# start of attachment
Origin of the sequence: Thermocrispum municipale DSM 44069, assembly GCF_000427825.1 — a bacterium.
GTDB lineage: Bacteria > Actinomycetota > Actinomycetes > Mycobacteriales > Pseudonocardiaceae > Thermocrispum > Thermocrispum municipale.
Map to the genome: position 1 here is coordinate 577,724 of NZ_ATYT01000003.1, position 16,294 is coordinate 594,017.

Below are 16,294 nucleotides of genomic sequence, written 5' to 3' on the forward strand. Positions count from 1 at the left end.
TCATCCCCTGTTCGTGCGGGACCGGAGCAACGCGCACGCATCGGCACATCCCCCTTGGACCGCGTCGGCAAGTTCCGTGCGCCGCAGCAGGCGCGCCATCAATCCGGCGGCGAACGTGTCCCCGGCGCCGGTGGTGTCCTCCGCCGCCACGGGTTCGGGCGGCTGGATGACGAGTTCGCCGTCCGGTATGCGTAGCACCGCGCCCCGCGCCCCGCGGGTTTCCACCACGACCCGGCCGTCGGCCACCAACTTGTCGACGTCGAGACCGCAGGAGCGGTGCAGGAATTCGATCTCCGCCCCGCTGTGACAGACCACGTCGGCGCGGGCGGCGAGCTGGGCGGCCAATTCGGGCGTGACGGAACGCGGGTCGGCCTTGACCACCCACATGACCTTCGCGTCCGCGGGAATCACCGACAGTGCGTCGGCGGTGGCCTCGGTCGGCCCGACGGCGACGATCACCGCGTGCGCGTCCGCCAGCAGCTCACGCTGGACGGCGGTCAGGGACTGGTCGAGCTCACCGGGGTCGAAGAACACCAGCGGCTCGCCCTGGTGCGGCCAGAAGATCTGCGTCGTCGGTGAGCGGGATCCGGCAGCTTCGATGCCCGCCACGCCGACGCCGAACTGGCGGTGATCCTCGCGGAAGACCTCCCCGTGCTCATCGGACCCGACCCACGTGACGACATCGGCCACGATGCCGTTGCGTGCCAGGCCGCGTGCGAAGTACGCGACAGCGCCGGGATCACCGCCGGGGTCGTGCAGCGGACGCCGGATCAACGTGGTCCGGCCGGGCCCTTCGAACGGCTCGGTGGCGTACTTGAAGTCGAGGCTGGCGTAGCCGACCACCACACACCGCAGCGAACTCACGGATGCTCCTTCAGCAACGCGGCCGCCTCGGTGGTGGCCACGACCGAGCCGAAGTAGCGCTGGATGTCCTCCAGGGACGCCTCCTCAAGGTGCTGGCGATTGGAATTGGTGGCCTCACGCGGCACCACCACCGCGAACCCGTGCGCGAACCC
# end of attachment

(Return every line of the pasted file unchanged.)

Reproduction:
Origin of the sequence: Thermocrispum municipale DSM 44069, assembly GCF_000427825.1 — a bacterium.
GTDB lineage: Bacteria > Actinomycetota > Actinomycetes > Mycobacteriales > Pseudonocardiaceae > Thermocrispum > Thermocrispum municipale.
Map to the genome: position 1 here is coordinate 577,724 of NZ_ATYT01000003.1, position 16,294 is coordinate 594,017.

Below are 16,294 nucleotides of genomic sequence, written 5' to 3' on the forward strand. Positions count from 1 at the left end.
TCATCCCCTGTTCGTGCGGGACCGGAGCAACGCGCACGCATCGGCACATCCCCCTTGGACCGCGTCGGCAAGTTCCGTGCGCCGCAGCAGGCGCGCCATCAATCCGGCGGCGAACGTGTCCCCGGCGCCGGTGGTGTCCTCCGCCGCCACGGGTTCGGGCGGCTGGATGACGAGTTCGCCGTCCGGTATGCGTAGCACCGCGCCCCGCGCCCCGCGGGTTTCCACCACGACCCGGCCGTCGGCCACCAACTTGTCGACGTCGAGACCGCAGGAGCGGTGCAGGAATTCGATCTCCGCCCCGCTGTGACAGACCACGTCGGCGCGGGCGGCGAGCTGGGCGGCCAATTCGGGCGTGACGGAACGCGGGTCGGCCTTGACCACCCACATGACCTTCGCGTCCGCGGGAATCACCGACAGTGCGTCGGCGGTGGCCTCGGTCGGCCCGACGGCGACGATCACCGCGTGCGCGTCCGCCAGCAGCTCACGCTGGACGGCGGTCAGGGACTGGTCGAGCTCACCGGGGTCGAAGAACACCAGCGGCTCGCCCTGGTGCGGCCAGAAGATCTGCGTCGTCGGTGAGCGGGATCCGGCAGCTTCGATGCCCGCCACGCCGACGCCGAACTGGCGGTGATCCTCGCGGAAGACCTCCCCGTGCTCATCGGACCCGACCCACGTGACGACATCGGCCACGATGCCGTTGCGTGCCAGGCCGCGTGCGAAGTACGCGACAGCGCCGGGATCACCGCCGGGGTCGTGCAGCGGACGCCGGATCAACGTGGTCCGGCCGGGCCCTTCGAACGGCTCGGTGGCGTACTTGAAGTCGAGGCTGGCGTAGCCGACCACCACACACCGCAGCGAACTCACGGATGCTCCTTCAGCAACGCGGCCGCCTCGGTGGTGGCCACGACCGAGCCGAAGTAGCGCTGGATGTCCTCCAGGGACGCCTCCTCAAGGTGCTGGCGATTGGAATTGGTGGCCTCACGCGGCACCACCACCGCGAACCCGTGCGCGAACCC